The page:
Remember in high school?  At the conclusion of one class, a bell would ring denoting a few minutes to walk to your next class.  It probably felt good to stand up and move your body after sitting for an hour.  It was a visual break.  Possibly a social one in which you could greet friends in the hall or chat with a pal en route.  This walking break functioned like a mini reset button:  no matter what happened in the class before, there was a built in “refresh” process between classes.  It may have even kept you thinner.

When I began testing these mini movement breaks, I noticed a couple of unexpected benefits.  For one thing, my dogs love it.  They get extra attention and activity every hour on the hour.  For another, I saw a marked uptick in my productivity.  That’s because I melded the mini movement breaks with my Magic Hour Method to make progress on multiple priorities in a given day.  What emerged was a flexible strategy by which one can toggle among projects, alternating 55 minute focused work sessions with five-minute movement breaks in between.

Somehow, the five-minute movement breaks supercharged my work sessions.  Walking around for just five minutes between work sessions gave me fresh energy and a mental “reset” such that I found myself getting more done, more efficiently, with more ease.  I’m calling it Magic Hour Method 2.0

***The Magic Hour Method 2.0***

What follows is a technique to make progress on multiple projects while taking better care of your body.  It is designed to be flexible so you can adapt it to suit your own unique circumstances and preferences.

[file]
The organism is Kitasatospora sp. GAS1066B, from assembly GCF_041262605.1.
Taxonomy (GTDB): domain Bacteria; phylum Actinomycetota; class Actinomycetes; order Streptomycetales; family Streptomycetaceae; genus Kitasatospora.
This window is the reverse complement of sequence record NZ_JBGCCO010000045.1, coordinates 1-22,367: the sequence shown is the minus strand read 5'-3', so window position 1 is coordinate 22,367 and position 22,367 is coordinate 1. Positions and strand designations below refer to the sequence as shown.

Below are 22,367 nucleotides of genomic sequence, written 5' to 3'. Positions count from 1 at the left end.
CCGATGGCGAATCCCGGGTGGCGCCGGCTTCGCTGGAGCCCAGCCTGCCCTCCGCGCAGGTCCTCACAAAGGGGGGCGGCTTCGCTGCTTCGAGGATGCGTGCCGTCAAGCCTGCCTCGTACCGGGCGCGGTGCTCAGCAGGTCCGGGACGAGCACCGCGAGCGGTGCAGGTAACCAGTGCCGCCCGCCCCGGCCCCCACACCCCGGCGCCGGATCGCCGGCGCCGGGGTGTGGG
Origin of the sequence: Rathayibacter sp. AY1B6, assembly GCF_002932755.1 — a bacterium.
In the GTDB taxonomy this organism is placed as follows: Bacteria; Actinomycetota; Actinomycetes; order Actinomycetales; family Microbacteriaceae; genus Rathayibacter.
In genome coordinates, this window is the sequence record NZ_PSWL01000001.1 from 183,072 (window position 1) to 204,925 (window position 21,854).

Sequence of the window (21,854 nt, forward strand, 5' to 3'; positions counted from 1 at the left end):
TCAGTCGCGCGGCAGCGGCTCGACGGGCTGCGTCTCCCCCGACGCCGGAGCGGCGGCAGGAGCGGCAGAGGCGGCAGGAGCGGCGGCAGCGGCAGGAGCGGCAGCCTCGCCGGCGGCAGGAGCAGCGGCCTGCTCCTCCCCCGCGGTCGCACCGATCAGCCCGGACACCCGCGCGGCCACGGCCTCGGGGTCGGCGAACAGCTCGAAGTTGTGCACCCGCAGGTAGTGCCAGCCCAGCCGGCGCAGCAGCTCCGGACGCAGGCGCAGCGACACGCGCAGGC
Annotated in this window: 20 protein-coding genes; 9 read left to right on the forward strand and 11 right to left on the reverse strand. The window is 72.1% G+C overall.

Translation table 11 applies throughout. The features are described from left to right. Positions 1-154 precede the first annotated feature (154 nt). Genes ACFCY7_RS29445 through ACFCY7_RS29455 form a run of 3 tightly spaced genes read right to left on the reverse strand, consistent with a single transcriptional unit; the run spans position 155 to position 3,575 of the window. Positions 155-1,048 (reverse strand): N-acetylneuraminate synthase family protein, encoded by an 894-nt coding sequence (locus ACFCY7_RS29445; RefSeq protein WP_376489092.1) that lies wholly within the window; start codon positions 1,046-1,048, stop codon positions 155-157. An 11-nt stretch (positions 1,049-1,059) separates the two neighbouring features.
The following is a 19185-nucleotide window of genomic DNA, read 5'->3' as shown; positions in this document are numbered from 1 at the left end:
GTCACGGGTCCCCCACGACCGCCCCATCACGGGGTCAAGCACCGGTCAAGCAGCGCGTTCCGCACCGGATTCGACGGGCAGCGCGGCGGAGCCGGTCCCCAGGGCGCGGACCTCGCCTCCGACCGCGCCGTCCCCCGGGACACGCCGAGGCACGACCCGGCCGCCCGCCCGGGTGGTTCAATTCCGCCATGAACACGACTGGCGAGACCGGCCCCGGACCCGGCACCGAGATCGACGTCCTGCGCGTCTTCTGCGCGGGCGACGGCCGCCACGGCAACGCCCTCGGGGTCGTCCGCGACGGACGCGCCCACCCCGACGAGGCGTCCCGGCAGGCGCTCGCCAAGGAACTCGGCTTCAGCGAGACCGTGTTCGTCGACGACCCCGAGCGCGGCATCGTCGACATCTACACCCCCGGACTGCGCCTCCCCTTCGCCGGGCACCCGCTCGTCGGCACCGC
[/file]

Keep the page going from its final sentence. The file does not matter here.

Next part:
Step One:  Identify your priorities

What are your top priorities for the week?  Let’s say you want to spend time on work project #1, work project #2, marketing, and research.  (If you work at home, you may wish to add some personal projects or domestic responsibilities to the mix.)  Do what makes sense for you.

Step Two:  Choose an easy way to track your progress

The easier the better.  A low-tech approach is to assign a color to each priority.  (For example project #1 is blue, project #2 is pink, marketing is green, and research is orange).  Going forward, every time you spend 55 minutes of quality time on that activity, give yourself a colored star on your calendar.

If you prefer, use your phone, tablet, or computer to track what you do.

Step Three:  Apply the Magic Hour Method and Mini Movement Breaks to the mix.

When you sit down to work: